A good baking pan is very helpful for this. Just a plain, heavy duty baking sheet is all you need---nothing fancy. If you don't have good baking sheets, I would recommend going to a restaurant supply store. I found them there for $7.50 a piece and I am in love with mine---the best baking sheets I've found. Other than that, try to get the cookies all the same thickness or at least group cookies of similar thickness on one pan. That will allow the cookies to get crispy without browning. The cookies need to refrigerate over night or freeze for an hour before baking.

Sand Tarts
from Good Housekeeping's Cookies!

1 c butter, at room temperature
1 1/2 c sugar
2 large eggs
1 t vanilla
3 c flour
1/2 t baking powder
1/2 t salt

Beat butter and sugar in a mixer until light and creamy. Reduce speed to low and beat in eggs and vanilla until mixed. Beat in the flour, baking powder, and salt until well combined, occasionally scraping bowl with a rubber scraper. Shape dough into 4 balls and flatten into disks. Wrap in plastic wrap and freeze 1 hour or refrigerate overnight.

On a lightly floured surface, roll out one piece of dough until 1/8" thick. To prevent dough from sticking, pick up and rotate/flip dough frequently, reflouring as necessary. Cut dough into as many cookies as possible with cookie cutters, reserving trimmings. Place cookies on large ungreased baking sheet. Sprinkle with colored sugar or sprinkles if desired. Bake in preheated 350 degrees oven for 8 - 12 minutes (depending on thickness), until cookies are crispy, but not browned. Repeat with remaining dough and trimmings until all the dough is used. If desired, frost with icing when finished (if you didn't top with sprinkles, etc).

Saturday, December 19, 2009

What We've Been Eating Lately

I must say, my family has been no fun to cook for lately. Curtis still has no appetite and is not eating much in the evening due to his nausea---hence nothing tastes great. M is getting pickier and J has been snacking too much. Thus the past few days menus have looked like this:

Spaghetti and meatballs made with store bought sauce and meatballs from Costco
Leftovers and freshly made big salad.
Take out (and the kids didn't even like that).

Ok. It hasn't all been that bad. :) Also on the menu:

Potato Soup with Kale
Butternut Squash and Kale Risotto
Salmon with Bok Choy
Baked Ziti (frozen this summer and pulled out for an easy meal)
Homespun pot pie (which had perfect biscuits on top--light and flaky. I used chicken, kohlrabi, turnips, and sweet potatoes as the vegetables)
plus the above mentioned meals.

We've also had several big salads (a big salad is one that has more than just lettuce on it---the latest had a sliced bell pepper, boiled eggs, and sliced carrots). Now that Curtis is through with radiation, hopefully he'll start eating better again. I miss having a good audience to cook for.

Friday, December 18, 2009

How I Spent My Friday Afternoon


It was a truly wonderful afternoon. The only thing it needed was the foot of snow that my Virginia family is forecast to get tonight/tomorrow. All of the cookies I had stashed in the refrigerator and freezer I brought out to bake. What I ended up with (from front to back):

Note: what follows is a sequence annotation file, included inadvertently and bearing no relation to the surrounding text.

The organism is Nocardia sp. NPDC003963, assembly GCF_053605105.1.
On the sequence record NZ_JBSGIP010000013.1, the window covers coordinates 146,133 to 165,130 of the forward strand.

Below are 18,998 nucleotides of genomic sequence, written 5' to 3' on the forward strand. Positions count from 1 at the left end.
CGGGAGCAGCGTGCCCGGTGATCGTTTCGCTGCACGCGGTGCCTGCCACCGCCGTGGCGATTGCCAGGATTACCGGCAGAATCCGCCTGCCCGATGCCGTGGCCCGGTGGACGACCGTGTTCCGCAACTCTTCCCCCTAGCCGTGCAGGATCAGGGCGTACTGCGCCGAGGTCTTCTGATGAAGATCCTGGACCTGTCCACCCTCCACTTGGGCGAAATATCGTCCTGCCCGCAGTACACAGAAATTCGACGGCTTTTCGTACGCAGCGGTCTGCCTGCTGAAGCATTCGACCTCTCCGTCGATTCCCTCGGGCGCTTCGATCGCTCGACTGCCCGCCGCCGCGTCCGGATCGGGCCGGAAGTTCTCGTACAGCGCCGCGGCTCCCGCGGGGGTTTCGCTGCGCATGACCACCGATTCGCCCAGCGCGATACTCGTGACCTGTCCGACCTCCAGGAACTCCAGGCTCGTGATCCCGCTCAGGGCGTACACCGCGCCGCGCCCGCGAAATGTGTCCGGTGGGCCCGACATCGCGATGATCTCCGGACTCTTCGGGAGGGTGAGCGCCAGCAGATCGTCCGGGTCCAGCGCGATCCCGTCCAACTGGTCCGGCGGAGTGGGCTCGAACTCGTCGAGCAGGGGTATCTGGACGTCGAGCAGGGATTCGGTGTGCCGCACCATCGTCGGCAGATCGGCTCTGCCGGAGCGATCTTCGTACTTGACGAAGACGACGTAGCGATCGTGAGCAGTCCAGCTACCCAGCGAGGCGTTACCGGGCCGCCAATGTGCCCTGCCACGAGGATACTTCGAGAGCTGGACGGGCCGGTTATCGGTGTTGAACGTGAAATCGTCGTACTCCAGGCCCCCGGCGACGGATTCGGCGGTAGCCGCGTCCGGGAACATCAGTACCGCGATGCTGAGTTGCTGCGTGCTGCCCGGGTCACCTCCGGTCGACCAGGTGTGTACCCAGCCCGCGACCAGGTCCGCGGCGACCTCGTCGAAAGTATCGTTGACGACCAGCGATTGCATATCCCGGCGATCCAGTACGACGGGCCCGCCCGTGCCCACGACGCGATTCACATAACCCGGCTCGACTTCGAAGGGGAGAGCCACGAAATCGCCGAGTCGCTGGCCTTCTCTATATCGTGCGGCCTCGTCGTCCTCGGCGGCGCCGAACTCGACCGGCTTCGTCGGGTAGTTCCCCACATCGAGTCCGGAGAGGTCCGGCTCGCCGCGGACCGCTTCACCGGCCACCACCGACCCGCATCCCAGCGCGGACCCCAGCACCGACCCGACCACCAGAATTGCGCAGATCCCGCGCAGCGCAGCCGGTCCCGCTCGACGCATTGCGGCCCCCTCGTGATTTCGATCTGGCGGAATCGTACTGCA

Molasses Cookies
Pinwheel Cookies (I especially like the pinwheel cookie wreck in the middle of the picture)
Sand Tarts
World Peace Cookies
Linzer Cookies
and already made, not pictured Buckeyes.

I like this method of baking. I will definitely need to remember it for next year. I used Stonewall Kitchen's Raspberry Jam for the filling of the Linzer cookies. It wasn't what I used last year, but it was thick enough to do.

This was the first year I was happy with my sand tarts. The secret? Two things. 1) No one helped me. 2) New baking pans from a restaurant supply store. Heavy duty, half sheet pans. They were awesome and the cookies cooked until they were crispy without browning. It was easier to roll them out evenly since no one was helping me (as in, no children assisting). Cookie making with kids is fun, but cookie making by myself is fun too.

Tuesday, December 15, 2009

Potato Soup with Kale

I really like kale in soup, but was ready for a change from my normal minestrone/Italian soup version. I was delighted to stumble upon this version for which I had all the ingredients and was not very time consuming to prep (it does simmer for an hour, but you can basically ignore it during that hour.

The family enjoyed it--especially the croutons for the top (the cubed bread sauted in olive oil). I'll be making this one again. This serves 6 adults.

Potato Soup with Kale
from Bon Appetit

5 T olive oil
1 large onion, chopped
5 - 8 oz fully cooked Spanish chorizo, casings removed if necessary, chopped
1 - 2 t smoked paprika
1 1 /2 lbs potatoes, cut into 1/4" slices
8 c chicken broth (or a broth/water combination)
1 bunch kale (1 - 1 1/2 lbs), stemmed and torn into small pieces
3 c 1/2"-cubed rustic bread

Heat 3 T olive oil in a large pot over medium heat. Add onion, cook until translucent, about 8 minutes. Add chorizo and paprika and cook, stirring constantly, for 1 minute. Add potatoes and broth and bring to a boil. Add kale; stir until wilted and soup returns to a boil. Reduce heat to low, cover, and simmer for one hour, stirring occasionally. (Can make this ahead, just rewarm before serving).

Meanwhile, heat 2 T oil in large skillet over medium heat. Add bread cubes and saute until golden and crispy, about 10 minutes, stirring occasionally. Sprinkle with salt and pepper.